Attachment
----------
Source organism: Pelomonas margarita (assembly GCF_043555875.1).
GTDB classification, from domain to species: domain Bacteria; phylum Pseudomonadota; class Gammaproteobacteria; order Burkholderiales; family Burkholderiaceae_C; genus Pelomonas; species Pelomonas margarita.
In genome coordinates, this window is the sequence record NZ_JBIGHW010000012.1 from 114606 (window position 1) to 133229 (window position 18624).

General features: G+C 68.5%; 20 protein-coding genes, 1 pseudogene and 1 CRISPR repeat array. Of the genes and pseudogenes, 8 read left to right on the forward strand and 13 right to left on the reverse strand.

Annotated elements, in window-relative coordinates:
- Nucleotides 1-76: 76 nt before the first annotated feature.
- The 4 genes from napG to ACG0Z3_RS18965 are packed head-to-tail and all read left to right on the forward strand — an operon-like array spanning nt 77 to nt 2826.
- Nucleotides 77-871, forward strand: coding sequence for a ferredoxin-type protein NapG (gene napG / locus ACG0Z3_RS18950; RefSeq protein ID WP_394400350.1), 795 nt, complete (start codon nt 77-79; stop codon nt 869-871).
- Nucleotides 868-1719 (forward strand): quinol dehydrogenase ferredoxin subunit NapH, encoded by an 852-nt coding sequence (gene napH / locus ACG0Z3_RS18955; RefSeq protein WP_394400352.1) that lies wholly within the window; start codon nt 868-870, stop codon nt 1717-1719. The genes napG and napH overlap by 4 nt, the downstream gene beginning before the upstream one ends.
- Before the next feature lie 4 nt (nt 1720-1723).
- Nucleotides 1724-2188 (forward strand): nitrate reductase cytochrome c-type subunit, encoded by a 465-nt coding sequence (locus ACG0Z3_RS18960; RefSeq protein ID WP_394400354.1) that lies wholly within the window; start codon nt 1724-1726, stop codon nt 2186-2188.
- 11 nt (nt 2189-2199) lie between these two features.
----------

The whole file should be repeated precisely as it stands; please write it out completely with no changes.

Source organism: Pelomonas margarita (assembly GCF_043555875.1).
GTDB classification, from domain to species: domain Bacteria; phylum Pseudomonadota; class Gammaproteobacteria; order Burkholderiales; family Burkholderiaceae_C; genus Pelomonas; species Pelomonas margarita.
In genome coordinates, this window is the sequence record NZ_JBIGHW010000012.1 from 114606 (window position 1) to 133229 (window position 18624).

General features: G+C 68.5%; 20 protein-coding genes, 1 pseudogene and 1 CRISPR repeat array. Of the genes and pseudogenes, 8 read left to right on the forward strand and 13 right to left on the reverse strand.

Annotated elements, in window-relative coordinates:
- Nucleotides 1-76: 76 nt before the first annotated feature.
- The 4 genes from napG to ACG0Z3_RS18965 are packed head-to-tail and all read left to right on the forward strand — an operon-like array spanning nt 77 to nt 2826.
- Nucleotides 77-871, forward strand: coding sequence for a ferredoxin-type protein NapG (gene napG / locus ACG0Z3_RS18950; RefSeq protein ID WP_394400350.1), 795 nt, complete (start codon nt 77-79; stop codon nt 869-871).
- Nucleotides 868-1719 (forward strand): quinol dehydrogenase ferredoxin subunit NapH, encoded by an 852-nt coding sequence (gene napH / locus ACG0Z3_RS18955; RefSeq protein WP_394400352.1) that lies wholly within the window; start codon nt 868-870, stop codon nt 1717-1719. The genes napG and napH overlap by 4 nt, the downstream gene beginning before the upstream one ends.
- Before the next feature lie 4 nt (nt 1720-1723).
- Nucleotides 1724-2188 (forward strand): nitrate reductase cytochrome c-type subunit, encoded by a 465-nt coding sequence (locus ACG0Z3_RS18960; RefSeq protein ID WP_394400354.1) that lies wholly within the window; start codon nt 1724-1726, stop codon nt 2186-2188.
- 11 nt (nt 2189-2199) lie between these two features.